"The White Album" found the Beatles beginning to fracture and move in their own musical directions, resulting in an eclectic, often brilliant double album of musical delights that never really form a cohesive whole. And in turn, although Season 6 of "Mad Men" sees Sterling Cooper Draper Pryce merge with rival firm Cutler Gleason and Chaough (with Peggy in tow), the union is in name only; the new firm is hopelessly divided from the start.
The rising tide of social change in the late '60s found its way into the Beatles' music, and into Season 6 of "Mad Men" as well. The Beatles released "Revolution" as a single the day that the Democratic National Convention opened, which devolved into the violent riots Megan watches on TV. Paul's "Blackbird" reflected the ongoing civil rights struggle; the Season 6 episode "The Flood" sees the assassination of Martin Luther King Jr.
And with social change, sometimes blood is shed. "Bungalow Bill" sings of a tiger hunter armed with an elephant gun; Ken gets accidentally shot in the face while hunting with Chevy executives. Paul's uncharacteristically raw rocker "Helter Skelter" and George's "Piggies" are said to have influenced the murderous cult of Charles Manson; remember that T-shirt Megan wore in "The Better Half" that connected her to Manson victim Sharon Tate?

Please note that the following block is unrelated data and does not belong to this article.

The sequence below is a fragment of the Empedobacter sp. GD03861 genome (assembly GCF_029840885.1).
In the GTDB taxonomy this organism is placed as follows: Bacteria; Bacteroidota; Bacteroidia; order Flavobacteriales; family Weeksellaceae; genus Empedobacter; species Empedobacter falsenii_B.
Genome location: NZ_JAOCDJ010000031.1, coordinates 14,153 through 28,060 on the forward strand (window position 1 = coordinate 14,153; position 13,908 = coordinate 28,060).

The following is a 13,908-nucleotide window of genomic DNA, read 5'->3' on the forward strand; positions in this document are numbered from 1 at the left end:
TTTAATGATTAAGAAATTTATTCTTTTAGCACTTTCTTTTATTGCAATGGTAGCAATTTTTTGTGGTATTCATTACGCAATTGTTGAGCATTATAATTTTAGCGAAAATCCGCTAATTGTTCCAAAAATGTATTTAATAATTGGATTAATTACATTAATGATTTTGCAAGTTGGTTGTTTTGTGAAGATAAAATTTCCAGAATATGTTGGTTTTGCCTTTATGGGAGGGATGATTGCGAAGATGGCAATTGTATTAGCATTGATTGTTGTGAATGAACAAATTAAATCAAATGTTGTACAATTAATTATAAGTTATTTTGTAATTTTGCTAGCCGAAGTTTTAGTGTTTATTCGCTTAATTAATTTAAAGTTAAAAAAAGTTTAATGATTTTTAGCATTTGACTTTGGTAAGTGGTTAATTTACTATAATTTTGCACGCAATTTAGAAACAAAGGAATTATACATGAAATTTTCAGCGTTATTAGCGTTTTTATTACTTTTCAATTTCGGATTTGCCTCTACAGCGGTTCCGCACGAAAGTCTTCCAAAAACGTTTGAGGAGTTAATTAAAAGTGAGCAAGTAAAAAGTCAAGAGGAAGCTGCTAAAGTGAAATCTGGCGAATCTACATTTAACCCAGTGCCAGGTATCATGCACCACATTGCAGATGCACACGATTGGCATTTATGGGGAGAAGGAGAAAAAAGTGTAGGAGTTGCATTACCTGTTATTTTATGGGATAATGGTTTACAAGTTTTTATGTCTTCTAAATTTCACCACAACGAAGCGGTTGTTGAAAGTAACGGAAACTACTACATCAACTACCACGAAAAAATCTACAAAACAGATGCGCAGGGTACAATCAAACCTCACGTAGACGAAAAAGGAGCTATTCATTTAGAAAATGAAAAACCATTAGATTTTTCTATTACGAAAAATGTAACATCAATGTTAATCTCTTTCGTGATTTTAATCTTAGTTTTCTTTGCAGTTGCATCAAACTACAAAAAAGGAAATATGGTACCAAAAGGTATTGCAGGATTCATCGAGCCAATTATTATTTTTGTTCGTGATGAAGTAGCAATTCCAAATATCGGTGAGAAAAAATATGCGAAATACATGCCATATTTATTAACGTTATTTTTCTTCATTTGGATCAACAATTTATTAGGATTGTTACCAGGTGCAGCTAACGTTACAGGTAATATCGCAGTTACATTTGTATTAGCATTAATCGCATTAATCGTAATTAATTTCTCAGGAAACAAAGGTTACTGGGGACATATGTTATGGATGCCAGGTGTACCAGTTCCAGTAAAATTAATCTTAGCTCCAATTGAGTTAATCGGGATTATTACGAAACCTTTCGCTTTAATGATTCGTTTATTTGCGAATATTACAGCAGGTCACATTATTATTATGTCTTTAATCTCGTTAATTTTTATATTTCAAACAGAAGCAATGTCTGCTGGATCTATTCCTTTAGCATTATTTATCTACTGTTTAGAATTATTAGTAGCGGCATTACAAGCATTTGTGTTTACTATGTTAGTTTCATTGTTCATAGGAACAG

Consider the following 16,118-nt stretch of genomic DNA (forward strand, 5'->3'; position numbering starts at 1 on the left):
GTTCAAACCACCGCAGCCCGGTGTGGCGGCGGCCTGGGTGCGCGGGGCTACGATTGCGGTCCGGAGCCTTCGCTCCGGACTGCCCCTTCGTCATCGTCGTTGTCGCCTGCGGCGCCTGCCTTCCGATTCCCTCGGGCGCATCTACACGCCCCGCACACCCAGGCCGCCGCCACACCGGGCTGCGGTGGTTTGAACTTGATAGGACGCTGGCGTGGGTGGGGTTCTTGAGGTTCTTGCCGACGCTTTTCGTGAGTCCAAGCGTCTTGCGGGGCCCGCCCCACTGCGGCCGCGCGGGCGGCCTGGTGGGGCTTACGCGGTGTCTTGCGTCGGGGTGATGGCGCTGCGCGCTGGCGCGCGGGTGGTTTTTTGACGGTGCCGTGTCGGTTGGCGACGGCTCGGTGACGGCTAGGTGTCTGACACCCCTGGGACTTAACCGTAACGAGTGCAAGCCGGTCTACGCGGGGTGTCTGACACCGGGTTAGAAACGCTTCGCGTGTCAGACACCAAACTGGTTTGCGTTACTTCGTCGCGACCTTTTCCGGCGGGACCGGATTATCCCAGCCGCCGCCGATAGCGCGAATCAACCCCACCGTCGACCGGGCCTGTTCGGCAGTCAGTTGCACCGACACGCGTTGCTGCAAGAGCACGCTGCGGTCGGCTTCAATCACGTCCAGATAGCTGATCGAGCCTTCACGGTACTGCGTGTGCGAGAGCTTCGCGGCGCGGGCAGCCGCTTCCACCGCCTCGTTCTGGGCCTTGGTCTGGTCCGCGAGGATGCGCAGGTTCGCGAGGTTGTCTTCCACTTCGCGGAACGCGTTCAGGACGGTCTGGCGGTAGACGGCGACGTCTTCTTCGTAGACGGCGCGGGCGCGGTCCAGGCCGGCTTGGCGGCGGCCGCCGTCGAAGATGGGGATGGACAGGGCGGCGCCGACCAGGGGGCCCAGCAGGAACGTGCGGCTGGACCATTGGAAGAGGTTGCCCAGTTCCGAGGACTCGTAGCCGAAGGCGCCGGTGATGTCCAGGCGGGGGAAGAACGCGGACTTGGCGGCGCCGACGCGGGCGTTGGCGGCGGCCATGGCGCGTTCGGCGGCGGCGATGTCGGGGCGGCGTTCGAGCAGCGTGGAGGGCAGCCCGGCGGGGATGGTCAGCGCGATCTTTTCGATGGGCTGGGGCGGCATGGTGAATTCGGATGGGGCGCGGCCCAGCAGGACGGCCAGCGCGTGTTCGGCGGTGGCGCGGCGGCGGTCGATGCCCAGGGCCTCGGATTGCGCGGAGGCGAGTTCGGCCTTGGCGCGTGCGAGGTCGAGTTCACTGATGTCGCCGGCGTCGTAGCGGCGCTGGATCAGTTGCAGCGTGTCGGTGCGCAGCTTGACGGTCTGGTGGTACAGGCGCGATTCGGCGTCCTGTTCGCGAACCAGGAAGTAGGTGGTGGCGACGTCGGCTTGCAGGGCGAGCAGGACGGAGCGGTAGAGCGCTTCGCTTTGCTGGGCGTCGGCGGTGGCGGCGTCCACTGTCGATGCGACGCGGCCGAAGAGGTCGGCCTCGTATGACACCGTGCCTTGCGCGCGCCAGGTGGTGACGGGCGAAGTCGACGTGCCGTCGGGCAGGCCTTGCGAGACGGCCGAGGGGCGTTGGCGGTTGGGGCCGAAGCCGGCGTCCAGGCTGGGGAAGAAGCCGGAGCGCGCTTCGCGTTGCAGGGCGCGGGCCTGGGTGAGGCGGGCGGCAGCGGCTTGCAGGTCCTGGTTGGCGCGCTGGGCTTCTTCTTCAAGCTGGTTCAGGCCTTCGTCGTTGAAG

Don and Betty's sexy fling at Bobby's summer camp is in the spirit of Paul's carnal ditty "Why Don't We Do It in the Road." The newly merged firm gets hopped up on speed to hone their Chevy pitches in "The Crash" and Don ends up collapsing, which sounds like John's exhausted "I'm So Tired": "I'd give you everything I got/For a little peace of mind." (Although admittedly, the doctor-administered speed binge fits better with "Revolver's" "Doctor Robert.")
Don Draper and John Lennon could both talk a therapist's ear off with all of their mommy issues. While Don pursues the maternal Sylvia Rosen and flashes back to his whorehouse upbringing, John laments his mother's passing with the poignant "Julia": "Half of what I say is meaningless/But I say it just to reach you, Julia."